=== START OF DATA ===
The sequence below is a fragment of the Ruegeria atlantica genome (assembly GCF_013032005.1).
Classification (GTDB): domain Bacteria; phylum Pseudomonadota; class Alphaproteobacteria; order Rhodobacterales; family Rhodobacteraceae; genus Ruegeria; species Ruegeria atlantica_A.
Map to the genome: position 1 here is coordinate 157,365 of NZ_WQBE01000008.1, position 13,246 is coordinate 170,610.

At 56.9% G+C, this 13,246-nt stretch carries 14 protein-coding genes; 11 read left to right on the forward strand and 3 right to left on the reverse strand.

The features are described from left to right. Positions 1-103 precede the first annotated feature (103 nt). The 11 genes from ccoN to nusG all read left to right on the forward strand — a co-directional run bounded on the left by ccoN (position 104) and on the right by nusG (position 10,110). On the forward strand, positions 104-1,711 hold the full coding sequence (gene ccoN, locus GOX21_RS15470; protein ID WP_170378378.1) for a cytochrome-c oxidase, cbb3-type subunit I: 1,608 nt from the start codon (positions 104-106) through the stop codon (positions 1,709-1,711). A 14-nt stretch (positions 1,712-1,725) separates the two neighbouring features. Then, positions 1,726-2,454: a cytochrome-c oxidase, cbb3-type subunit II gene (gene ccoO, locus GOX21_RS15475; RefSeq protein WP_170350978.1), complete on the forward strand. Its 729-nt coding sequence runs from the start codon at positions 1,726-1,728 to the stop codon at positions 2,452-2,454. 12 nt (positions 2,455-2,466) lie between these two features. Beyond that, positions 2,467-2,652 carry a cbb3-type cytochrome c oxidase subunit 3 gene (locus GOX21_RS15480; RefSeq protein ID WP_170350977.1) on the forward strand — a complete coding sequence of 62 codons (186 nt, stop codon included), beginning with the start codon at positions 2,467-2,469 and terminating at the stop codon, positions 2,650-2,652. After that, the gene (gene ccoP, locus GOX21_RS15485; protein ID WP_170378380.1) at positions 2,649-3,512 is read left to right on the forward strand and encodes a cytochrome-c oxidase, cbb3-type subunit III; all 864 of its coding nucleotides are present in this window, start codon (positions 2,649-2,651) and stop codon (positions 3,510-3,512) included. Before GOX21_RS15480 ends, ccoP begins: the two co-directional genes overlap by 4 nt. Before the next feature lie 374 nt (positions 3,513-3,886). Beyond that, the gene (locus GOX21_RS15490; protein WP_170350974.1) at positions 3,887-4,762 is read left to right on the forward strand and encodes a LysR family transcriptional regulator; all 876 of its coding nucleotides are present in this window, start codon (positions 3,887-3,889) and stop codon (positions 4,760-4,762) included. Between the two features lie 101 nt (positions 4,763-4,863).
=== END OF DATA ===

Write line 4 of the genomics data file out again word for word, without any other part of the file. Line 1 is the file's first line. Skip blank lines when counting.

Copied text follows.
At 56.9% G+C, this 13,246-nt stretch carries 14 protein-coding genes; 11 read left to right on the forward strand and 3 right to left on the reverse strand.